One of IBM's best-known secrets is that they have two solutions that can act as API Management microgateways.Continue reading
Many of our customers are currently deciding which API Management Platform to use in their organization. With so many of them to choose from and a confusion of terminology, this is not an easy task.
I see RFPs with long lists of criteria, but I often think that the choice should be based on some other, softer, questions.
I'll outline here some thought processes I use to help our customers choose which API Platform is right for them.Continue reading
API Management promises a nirvana of exposing and securing data using well-known and simple techniques. Vendors focus on how easy it is to create the APIs and nearly always mention security as part of their API lifecycle story.
Yet, we've all seen the headlines screaming the latest security breach. So, what does “Security” really mean when it comes to API Management?
In this post I’ll try to differentiate the basic policies that all vendors discuss from the many other attack vectors that we need to be aware of.Continue reading
As discussed in our previous post on API Management Fundamentals, the success of an API initiative is dependent on much more than developing great APIs. One of the most important components of a successful API program is diligent monitoring and measurement.
Performance metrics—such as the number of downloads, uptime, and amount of use—help gauge the success of your API with hard numbers. They can alert you to problems from the outset. For example, you may notice a steep drop in data flow that can indicate a bug in the API.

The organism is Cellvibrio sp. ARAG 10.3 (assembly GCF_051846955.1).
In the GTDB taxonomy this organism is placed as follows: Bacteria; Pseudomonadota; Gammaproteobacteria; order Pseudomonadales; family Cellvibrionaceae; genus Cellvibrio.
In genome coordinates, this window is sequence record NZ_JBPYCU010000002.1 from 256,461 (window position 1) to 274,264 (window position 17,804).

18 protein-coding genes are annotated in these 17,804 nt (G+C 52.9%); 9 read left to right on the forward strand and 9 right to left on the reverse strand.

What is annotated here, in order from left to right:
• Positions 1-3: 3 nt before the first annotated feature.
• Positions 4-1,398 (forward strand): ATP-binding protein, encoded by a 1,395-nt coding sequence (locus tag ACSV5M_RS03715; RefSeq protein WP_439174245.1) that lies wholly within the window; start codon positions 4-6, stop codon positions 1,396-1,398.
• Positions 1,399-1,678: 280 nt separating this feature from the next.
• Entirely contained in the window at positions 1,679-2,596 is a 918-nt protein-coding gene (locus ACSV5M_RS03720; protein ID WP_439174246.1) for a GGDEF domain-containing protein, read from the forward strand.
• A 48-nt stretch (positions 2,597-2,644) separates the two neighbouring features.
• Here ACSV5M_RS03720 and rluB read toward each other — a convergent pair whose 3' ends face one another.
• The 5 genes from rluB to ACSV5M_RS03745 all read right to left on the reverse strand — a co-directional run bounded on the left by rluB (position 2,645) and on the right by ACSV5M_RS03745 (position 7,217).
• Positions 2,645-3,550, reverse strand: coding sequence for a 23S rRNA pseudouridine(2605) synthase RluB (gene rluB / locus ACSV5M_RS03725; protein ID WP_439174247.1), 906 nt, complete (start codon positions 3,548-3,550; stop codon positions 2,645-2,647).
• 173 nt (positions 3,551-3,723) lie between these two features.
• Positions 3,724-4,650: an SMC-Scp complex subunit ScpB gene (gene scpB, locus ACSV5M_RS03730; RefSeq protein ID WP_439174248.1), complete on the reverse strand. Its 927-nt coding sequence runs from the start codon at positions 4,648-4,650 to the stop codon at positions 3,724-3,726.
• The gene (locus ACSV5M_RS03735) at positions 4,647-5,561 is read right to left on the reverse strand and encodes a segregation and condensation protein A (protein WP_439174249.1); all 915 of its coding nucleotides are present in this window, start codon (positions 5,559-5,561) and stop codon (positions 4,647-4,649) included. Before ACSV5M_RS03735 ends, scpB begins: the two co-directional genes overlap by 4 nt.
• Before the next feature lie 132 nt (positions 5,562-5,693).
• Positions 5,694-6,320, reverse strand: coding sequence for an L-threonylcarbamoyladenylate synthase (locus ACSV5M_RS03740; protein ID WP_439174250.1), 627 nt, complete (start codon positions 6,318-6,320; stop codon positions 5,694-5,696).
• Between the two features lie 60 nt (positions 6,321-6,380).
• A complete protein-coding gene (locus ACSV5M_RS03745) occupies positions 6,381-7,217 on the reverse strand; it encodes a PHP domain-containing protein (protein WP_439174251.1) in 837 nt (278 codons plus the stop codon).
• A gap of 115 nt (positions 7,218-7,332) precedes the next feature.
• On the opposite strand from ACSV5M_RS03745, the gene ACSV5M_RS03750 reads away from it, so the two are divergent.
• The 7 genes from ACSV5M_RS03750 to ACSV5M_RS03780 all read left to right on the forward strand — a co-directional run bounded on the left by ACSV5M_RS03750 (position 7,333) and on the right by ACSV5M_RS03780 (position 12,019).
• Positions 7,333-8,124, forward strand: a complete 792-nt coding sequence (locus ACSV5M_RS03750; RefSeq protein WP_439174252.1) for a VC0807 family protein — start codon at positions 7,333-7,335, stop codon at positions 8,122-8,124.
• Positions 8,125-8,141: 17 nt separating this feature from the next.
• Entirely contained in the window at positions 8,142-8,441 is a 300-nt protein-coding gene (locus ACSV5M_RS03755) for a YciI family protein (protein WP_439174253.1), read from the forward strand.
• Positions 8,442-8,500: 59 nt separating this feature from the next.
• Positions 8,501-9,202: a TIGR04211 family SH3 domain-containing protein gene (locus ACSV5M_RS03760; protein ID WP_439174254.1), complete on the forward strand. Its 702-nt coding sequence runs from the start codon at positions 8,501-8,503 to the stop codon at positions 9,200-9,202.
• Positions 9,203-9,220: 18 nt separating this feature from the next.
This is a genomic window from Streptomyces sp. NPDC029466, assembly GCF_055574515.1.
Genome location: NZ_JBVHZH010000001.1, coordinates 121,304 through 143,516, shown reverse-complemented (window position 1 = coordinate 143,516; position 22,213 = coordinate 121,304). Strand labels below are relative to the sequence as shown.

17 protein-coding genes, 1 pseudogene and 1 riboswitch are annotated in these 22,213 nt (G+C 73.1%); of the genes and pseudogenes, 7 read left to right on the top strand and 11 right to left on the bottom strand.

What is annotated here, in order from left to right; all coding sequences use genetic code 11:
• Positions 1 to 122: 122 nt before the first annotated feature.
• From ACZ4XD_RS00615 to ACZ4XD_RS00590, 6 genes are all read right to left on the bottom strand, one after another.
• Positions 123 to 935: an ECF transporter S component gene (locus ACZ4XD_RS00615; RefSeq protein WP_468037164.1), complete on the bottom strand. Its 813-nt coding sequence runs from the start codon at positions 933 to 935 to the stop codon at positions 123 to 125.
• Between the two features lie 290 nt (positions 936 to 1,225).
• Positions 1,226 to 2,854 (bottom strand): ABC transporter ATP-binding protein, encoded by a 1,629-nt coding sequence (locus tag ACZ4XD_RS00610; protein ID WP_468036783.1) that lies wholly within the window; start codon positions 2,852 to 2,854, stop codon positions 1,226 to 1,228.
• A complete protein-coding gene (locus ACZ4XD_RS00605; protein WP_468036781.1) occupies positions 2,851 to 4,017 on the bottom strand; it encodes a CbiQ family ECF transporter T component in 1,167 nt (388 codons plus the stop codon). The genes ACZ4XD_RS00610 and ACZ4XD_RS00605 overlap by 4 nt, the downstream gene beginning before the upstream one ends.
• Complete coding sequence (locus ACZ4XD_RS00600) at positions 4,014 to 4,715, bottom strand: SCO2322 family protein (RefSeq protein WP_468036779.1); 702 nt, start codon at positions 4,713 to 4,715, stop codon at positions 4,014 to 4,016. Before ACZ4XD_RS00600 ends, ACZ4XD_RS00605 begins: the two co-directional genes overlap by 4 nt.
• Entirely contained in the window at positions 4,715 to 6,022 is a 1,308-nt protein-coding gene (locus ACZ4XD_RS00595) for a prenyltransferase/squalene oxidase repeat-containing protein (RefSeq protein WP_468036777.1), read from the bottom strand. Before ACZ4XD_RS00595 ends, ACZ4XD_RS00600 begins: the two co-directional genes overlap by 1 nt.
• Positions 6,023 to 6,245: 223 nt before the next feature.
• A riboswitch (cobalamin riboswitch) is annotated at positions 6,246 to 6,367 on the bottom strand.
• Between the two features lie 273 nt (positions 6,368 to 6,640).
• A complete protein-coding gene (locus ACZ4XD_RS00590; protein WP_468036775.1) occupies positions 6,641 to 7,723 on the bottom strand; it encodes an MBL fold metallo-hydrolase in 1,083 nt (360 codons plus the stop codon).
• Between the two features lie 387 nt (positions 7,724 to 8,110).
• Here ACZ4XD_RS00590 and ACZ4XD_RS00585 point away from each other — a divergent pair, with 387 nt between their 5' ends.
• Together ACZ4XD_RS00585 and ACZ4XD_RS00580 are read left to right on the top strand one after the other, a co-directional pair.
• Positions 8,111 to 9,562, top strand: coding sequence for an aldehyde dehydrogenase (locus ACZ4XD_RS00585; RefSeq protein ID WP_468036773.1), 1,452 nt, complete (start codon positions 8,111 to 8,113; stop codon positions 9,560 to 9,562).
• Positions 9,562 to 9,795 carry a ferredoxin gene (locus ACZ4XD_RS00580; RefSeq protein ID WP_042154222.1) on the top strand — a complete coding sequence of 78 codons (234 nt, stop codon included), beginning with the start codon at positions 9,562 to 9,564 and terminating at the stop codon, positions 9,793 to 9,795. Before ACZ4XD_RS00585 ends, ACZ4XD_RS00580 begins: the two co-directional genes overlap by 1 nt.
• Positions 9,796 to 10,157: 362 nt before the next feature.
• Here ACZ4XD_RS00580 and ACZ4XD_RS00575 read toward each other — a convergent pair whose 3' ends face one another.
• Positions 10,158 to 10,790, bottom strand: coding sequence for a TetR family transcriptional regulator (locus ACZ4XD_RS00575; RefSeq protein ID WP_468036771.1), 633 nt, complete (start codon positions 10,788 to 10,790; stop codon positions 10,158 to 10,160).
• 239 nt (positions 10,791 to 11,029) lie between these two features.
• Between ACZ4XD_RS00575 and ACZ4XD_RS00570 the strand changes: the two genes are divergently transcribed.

The metrics may also help pinpoint misuse of the API, such as excessive requests for certain data. Ideally, you will provide unique API tokens for users, which will identify who is making calls to your API. An API Management platform can provide these insights and capabilities.
While this is all very important information, the primary focus of these metrics is on trends and usage patterns. These metrics don’t help to determine precisely how to improve APIs for users, fix the problems they may be encountering, or identify the functionality they would like to see. Without a means to capture this feedback from users, the success of the API program may be hindered, and companies miss out on tremendous opportunities.
If you build the API, they will come…and then what? Building an API doesn’t stop at releasing the API. While an API is not a piece of software in the traditional sense, API management is critical to ensure that it is helping your organization meet its intended goals.
An API needs the proper controls in place, as well as routine maintenance and monitoring to make sure it’s operating the way it was envisioned. Issues that crop up can be dealt with before they become big problems. Additionally, managing and monitoring the API can help determine ROI and provide valuable user information that helps your organization optimize the API for its audience.
According to an Enterprise Management Associates survey on the API economy, most organizations use API gateways and platforms as their primary methods of tracking API transactions. Additionally, almost half of the companies surveyed have created a dedicated API Manager role within the organization, often under the IT umbrella.
This has become necessary as most of the companies surveyed are delivering and managing dozens of APIs to both providers and consumers.
The API process is a lifecycle, and that requires ongoing testing, upgrades, and post-deployment support, among other services. Let’s explore some the basics around managing APIs.Continue reading
Application programming interfaces (APIs) are changing the ways companies do business. From integrating deeply with legacy backend systems to pulling in new data sources, organizations are finding new uses for existing data—and with it, more opportunities for revenue.
As the Internet of Things (IoT), omnichannel strategy, and hybrid cloud continue to evolve, APIs will be the glue that holds systems together and the key that simultaneously unlocks the door to opportunity.